Published on December 5, 2017 by St. Martin's Press
Genres: Dystopian, Urban Fantasy
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It began on New Year’s Eve.
The sickness came on suddenly, and spread quickly. The fear spread even faster. Within weeks, everything people counted on began to fail them. The electrical grid sputtered; law and government collapsed—and more than half of the world’s population was decimated.
Where there had been order, there was now chaos. And as the power of science and technology receded, magic rose up in its place. Some of it is good, like the witchcraft worked by Lana Bingham, practicing in the loft apartment she shares with her lover, Max. Some of it is unimaginably evil, and it can lurk anywhere, around a corner, in fetid tunnels beneath the river—or in the ones you know and love the most.
As word spreads that neither the immune nor the gifted are safe from the authorities who patrol the ravaged streets, and with nothing left to count on but each other, Lana and Max make their way out of a wrecked New York City. At the same time, other travelers are heading west too, into a new frontier. Chuck, a tech genius trying to hack his way through a world gone offline. Arlys, a journalist who has lost her audience but uses pen and paper to record the truth. Fred, her young colleague, possessed of burgeoning abilities and an optimism that seems out of place in this bleak landscape. And Rachel and Jonah, a resourceful doctor and a paramedic who fend off despair with their determination to keep a young mother and three infants in their care alive.
In a world of survivors where every stranger encountered could be either a savage or a savior, none of them knows exactly where they are heading, or why. But a purpose awaits them that will shape their lives and the lives of all those who remain.
The end has come. The beginning comes next.
I started out absolutely in love with this book.
My expectation was that this would be some combination of a dystopian and an urban fantasy. Which I got, but almost in a chunked form. The beginning starts off much like the calm before the storm. You watch the world through a number of character eyes as the scenes transition around the world until IT happens. The Doom. And wow, did Roberts really pack a punch with those opening chapters. Year One starts out perfectly eerie and terrifying as the world we know it descends into the apocalypse.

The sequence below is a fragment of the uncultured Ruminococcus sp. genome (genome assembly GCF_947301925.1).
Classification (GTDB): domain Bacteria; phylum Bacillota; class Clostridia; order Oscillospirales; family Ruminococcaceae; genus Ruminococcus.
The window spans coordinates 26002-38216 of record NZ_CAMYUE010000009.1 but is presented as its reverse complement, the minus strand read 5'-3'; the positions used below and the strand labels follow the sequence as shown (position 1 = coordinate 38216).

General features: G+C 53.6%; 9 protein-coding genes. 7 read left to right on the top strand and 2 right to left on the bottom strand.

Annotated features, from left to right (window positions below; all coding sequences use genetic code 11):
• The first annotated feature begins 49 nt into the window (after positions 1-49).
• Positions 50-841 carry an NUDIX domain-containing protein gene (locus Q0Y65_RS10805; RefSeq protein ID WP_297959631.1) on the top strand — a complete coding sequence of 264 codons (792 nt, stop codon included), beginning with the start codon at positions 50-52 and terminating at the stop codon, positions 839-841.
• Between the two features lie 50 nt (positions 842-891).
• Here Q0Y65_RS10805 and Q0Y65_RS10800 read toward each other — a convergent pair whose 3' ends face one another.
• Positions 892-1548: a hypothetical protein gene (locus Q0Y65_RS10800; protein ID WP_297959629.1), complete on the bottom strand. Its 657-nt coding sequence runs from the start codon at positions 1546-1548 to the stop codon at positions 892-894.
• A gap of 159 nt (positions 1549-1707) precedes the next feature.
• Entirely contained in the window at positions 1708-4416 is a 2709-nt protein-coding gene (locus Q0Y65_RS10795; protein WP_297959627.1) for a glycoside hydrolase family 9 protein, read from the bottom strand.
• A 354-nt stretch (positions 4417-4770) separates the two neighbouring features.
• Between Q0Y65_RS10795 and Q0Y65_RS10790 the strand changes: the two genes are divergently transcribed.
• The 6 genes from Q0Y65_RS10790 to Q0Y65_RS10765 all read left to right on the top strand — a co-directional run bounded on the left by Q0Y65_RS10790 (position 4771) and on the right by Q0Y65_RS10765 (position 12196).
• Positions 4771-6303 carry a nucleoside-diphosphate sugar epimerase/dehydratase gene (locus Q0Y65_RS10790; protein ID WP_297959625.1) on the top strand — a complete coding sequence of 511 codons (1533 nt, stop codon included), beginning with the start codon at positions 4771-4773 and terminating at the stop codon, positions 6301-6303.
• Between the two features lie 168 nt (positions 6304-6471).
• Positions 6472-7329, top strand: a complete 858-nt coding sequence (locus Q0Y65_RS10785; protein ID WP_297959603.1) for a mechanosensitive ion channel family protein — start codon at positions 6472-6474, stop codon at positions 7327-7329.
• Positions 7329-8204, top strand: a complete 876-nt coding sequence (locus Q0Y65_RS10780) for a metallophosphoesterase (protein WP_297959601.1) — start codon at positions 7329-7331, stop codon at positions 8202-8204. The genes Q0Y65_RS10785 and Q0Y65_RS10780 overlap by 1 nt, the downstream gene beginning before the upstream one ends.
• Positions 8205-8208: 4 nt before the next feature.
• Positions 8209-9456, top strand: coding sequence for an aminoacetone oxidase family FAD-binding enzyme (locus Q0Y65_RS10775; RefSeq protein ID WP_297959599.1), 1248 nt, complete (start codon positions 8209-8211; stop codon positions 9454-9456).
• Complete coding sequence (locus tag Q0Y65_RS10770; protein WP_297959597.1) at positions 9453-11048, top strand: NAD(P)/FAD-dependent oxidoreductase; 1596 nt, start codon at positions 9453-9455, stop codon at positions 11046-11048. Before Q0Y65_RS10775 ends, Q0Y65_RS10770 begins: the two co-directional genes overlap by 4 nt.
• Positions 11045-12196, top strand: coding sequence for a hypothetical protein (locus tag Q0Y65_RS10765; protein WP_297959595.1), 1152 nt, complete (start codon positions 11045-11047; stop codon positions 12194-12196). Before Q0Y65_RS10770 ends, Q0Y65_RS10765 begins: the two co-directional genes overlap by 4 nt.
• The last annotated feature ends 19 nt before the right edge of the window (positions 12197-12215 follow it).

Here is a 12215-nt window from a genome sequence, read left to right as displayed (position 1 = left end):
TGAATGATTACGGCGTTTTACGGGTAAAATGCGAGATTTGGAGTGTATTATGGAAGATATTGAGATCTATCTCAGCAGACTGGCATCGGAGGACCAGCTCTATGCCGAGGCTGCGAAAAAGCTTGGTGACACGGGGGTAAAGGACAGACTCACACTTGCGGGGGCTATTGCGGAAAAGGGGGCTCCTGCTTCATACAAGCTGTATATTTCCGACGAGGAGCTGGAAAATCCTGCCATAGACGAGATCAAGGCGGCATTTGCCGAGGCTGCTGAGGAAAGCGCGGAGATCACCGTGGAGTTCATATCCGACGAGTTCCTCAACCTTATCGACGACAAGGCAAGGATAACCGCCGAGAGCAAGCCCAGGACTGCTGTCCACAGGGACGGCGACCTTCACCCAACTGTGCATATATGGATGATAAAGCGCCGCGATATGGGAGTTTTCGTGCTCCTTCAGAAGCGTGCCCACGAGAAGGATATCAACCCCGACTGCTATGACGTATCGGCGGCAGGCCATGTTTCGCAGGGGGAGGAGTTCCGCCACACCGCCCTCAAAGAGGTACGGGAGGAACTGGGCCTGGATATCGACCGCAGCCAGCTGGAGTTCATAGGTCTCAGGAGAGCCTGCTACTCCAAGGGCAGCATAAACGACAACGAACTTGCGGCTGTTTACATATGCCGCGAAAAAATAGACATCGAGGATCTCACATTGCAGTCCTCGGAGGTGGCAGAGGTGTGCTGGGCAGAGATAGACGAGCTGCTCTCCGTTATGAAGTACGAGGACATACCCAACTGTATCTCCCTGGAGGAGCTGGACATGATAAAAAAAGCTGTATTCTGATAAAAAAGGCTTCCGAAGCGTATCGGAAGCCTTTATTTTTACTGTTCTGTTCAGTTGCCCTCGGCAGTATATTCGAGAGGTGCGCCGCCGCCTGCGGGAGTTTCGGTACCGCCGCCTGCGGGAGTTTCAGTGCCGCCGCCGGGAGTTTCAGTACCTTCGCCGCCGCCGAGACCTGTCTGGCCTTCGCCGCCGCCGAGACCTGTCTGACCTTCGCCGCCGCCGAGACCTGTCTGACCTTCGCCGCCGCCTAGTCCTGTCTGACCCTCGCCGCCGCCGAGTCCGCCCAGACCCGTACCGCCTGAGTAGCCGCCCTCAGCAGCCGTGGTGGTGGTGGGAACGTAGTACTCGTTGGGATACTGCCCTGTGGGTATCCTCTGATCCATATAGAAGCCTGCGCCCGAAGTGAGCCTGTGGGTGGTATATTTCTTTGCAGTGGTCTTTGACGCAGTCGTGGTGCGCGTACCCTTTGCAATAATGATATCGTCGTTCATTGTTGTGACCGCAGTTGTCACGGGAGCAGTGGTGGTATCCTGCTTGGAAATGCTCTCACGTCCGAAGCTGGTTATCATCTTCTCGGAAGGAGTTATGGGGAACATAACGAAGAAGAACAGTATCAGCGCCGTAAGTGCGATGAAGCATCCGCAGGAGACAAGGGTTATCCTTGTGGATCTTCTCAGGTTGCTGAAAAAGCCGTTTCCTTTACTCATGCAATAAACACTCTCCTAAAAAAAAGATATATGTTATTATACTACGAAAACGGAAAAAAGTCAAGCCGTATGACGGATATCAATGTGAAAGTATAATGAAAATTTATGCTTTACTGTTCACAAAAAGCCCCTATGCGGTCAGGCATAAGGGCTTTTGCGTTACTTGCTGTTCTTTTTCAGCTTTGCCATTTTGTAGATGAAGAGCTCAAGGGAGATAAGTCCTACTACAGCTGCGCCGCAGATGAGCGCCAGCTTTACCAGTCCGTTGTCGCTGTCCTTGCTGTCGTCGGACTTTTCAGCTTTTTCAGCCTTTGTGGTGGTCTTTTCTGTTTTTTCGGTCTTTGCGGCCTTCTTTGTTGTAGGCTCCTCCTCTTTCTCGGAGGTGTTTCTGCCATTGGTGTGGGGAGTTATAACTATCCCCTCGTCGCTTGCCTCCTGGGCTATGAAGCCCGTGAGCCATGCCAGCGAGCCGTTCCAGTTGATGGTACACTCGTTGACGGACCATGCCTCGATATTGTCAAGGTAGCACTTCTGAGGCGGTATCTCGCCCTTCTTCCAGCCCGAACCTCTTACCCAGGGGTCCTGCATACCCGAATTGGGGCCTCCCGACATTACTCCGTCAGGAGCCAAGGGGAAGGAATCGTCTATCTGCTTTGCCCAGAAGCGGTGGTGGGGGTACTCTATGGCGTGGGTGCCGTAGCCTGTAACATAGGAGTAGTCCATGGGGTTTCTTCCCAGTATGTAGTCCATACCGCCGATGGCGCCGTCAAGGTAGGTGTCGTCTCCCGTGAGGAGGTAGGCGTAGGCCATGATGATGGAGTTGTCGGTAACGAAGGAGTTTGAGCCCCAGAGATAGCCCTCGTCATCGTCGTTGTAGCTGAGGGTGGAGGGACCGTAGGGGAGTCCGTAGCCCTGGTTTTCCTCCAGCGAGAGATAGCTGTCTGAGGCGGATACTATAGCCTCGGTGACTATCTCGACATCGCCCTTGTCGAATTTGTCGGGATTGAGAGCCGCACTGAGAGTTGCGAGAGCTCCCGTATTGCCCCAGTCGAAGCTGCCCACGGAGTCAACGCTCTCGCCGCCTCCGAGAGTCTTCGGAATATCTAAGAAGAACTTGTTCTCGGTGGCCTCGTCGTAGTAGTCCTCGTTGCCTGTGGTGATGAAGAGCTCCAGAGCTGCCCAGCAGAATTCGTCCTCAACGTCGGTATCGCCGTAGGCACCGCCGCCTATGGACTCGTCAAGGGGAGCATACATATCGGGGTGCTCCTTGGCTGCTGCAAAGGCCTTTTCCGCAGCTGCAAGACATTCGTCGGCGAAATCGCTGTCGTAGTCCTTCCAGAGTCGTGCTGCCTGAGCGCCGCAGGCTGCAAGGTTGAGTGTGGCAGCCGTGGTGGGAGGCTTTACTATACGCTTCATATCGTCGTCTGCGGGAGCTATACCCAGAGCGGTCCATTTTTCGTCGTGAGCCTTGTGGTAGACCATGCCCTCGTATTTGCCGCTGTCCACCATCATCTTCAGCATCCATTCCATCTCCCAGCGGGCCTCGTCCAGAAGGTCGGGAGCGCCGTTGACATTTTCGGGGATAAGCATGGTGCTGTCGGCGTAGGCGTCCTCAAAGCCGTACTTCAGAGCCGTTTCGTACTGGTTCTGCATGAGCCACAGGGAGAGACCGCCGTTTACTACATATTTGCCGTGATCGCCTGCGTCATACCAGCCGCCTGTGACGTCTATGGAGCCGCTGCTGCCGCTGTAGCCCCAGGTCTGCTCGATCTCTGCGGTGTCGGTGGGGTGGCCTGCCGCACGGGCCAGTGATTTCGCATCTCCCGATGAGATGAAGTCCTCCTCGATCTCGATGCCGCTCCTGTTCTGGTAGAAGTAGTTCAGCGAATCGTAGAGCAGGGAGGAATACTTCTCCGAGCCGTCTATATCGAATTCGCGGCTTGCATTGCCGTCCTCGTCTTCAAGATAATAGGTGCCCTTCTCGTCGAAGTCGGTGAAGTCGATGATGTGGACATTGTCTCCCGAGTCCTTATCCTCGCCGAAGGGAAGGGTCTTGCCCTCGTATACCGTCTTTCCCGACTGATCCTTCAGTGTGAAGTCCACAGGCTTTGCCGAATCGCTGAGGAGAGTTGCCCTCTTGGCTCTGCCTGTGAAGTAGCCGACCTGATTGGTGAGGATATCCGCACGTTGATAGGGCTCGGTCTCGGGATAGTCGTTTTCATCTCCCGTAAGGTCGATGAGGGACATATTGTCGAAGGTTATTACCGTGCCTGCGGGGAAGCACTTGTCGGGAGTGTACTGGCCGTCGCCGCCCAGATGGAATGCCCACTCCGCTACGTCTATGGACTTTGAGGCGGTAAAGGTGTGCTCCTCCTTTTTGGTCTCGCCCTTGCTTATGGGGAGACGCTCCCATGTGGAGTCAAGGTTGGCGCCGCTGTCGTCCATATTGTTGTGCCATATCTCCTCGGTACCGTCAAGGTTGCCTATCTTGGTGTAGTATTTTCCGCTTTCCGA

And then. . . I’m not sure what happened but everything transitions into urban fantasy nonsense. From the emergence of the Doom (yes, that’s what it’s called), some individuals who have survived find themselves with a multitude of powers. Cool, but not anything new in the execution unfortunately. I love a good urban fantasy but it was a bit of a shock once the creepiness faded into magical superpowers ruling the world.
I thought Roberts handled the characters well overall, but not as much individually. Year One takes a depressing world and puts it into perspective from 4 primary characters with a horde of others thrown into the mix. Moving between perspectives, drawing on the characters’ emotions and pushing those feelings through the page into the reader. . . it worked. It really did. But at the individual level, the characters fell a bit flat, one-dimensional as the “good” characters are really good and the “bad” characters are really bad. I needed less certainty on who was on what side and more moral ambiguity. I enjoy questioning characters and seeing them be a little of both good and bad.
Now I know Nora Roberts is a pretty big author (understatement?) but the only other books I’ve read by her are her Circle series which are fantasy/romance. I recall really enjoying them and perhaps too much time has passed and I’ve forgotten why I liked them but Year One just didn’t live up to my expectations. The writing isn’t bad but it wasn’t great either and felt a bit choppy. This style worked for the dystopian section of the novel but once it changed over to more of the urban fantasy elements something wasn’t clicking.
I’m honestly just disappointed because I started this book and was immediately hooked. I needed to know what goes wrong, what happens, what is this approaching Doom and why has it come. And then that all dropped off and while the rest of the book isn’t bad, I’d call it a change from amazing to average. If you’re interested in Year One for the paranormal/supernatural elements, I don’t think that will be a problem for you but if you’re seeking a supernatural dystopian then you may want to think about it. I’m not sure if I would recommend this book as a whole but you will, at the very least, get a decently written book.